This is the third part of a series of posts analyzing the swing state Virginia. It is the first section of two focusing on Northern Virginia. The fourth part can be found here.
A vast and growing suburban metropolis, Northern Virginia has become increasingly important in Virginia politics. There, demographic changes have imperiled Republican dominance of Virginia.
To illustrate the exceptional nature of this movement, compare the two elections below. Here is 2000:
Governor George W. Bush has won Virginia by a comfortable 8.1% margin, carving out the traditional Republican coalition of rural and suburban Virginia. As this picture indicates, Virginia Democrats in 2000 really don’t have a base of support, except perhaps the heavily black southeast parts of the state.
Eight years later, Northern Virginia has transformed:
Before digging into the dynamics of modern NoVa, it is worth exploring its past behavior to gain a sense of context.
Northern Virginia was not always as populous as it is today; well into the twentieth century, it remained a rural (and heavily Democratic) backwater. In the 1940 presidential election, for instance, less than 10,000 people voted in Arlington County.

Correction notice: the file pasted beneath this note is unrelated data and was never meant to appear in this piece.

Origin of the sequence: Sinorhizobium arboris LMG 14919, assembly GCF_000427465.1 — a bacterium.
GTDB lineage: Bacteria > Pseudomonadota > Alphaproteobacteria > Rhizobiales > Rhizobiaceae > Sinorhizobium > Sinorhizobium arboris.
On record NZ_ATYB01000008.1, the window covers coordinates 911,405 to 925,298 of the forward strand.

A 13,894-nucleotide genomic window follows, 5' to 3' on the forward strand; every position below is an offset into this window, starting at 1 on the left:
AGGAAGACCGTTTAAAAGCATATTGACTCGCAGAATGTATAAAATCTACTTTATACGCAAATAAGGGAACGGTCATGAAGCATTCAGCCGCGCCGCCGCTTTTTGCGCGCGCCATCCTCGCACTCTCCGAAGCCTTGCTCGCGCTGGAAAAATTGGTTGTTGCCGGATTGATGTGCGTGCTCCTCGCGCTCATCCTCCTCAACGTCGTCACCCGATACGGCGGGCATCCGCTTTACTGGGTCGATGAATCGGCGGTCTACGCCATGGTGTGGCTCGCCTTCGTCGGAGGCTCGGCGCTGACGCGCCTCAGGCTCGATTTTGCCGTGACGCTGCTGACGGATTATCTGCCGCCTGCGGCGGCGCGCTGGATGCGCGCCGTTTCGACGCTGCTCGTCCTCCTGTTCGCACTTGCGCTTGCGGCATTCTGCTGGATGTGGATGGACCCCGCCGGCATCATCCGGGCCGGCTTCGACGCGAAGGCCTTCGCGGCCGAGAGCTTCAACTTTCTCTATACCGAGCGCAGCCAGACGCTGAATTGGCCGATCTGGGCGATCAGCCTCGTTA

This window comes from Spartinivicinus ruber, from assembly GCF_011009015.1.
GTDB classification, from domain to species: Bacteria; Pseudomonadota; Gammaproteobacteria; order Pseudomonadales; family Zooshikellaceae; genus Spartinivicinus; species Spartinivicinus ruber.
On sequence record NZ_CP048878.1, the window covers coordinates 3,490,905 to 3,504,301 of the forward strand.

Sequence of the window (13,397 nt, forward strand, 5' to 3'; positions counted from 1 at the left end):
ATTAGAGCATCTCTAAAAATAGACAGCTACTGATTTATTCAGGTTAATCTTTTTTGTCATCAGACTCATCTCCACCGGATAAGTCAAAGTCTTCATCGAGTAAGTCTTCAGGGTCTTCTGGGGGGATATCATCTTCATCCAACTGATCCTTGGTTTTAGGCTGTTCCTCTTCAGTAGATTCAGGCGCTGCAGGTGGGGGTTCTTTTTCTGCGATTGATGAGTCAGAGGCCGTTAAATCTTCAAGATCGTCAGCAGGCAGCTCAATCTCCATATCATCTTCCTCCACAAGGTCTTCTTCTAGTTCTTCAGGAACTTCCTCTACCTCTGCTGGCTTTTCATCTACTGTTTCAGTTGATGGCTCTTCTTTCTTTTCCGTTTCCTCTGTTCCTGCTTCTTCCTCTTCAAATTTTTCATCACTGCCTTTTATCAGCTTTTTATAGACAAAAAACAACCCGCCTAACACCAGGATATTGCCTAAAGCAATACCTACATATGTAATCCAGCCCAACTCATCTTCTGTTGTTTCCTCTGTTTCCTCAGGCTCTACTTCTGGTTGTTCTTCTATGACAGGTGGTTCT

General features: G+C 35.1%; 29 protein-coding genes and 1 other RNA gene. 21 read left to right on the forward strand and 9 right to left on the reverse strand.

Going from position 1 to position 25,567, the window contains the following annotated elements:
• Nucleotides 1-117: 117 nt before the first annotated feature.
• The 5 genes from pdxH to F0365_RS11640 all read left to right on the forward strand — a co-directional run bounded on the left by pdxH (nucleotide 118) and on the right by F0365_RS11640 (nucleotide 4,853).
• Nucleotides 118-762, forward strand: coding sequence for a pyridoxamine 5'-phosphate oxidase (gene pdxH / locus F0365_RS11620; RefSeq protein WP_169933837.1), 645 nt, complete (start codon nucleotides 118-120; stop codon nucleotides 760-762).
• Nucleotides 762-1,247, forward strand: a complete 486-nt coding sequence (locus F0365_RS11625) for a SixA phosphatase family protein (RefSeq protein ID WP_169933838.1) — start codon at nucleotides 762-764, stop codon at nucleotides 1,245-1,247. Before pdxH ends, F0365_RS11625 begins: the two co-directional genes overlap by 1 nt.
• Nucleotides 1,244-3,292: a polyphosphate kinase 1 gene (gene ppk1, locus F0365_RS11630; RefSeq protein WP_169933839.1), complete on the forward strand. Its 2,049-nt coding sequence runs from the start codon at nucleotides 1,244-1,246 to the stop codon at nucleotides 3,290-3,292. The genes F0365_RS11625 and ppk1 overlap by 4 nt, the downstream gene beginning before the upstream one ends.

Growth began in the 1940s, however, driven by an ever-expanding federal government. The inner-ring suburbs in Arlington started expanding first, followed by Fairfax County in the 1950s. Like many other white and wealthy suburbs, Northern Virginia leaned Republican during this era.
Unlike some suburbs, however, Northern Virginia never fell in love with Republicanism. In Fairfax County, Republican presidential candidates only once took more than 65% of the vote (in 1972) – something which would regularly happen in a place like Chesterfield County, a suburb of Richmond.
Change first began in the 1980s, when inner-ring suburbs such as Arlington started voting Democratic. In the 2000 map, one sees Arlington County as the lonely blue bubble to the right of Fairfax County.
By 2000, as the graph above indicates, change was coming to the suburban communities in Fairfax. In 2004 the county voted Democratic by a 7.30% margin, which should have been a warning sign to Republicans. A mere two years later, it powered Democratic candidate Jim Webb to a narrow victory over incumbent Senator George Allen (he won the county by 18.9%). In 2008 Fairfax – well, just look at the map to see what happened in 2008.
In just eight short years, Northern Virginia has turned from a Republican-leaning suburb into a fundamental part of the Democratic base. Virginia has changed from a red state into a purple one, due mainly (but not entirely) to Northern Virginia.
The next post will explore Northern Virginia today – in order to get a sense of how this has happened.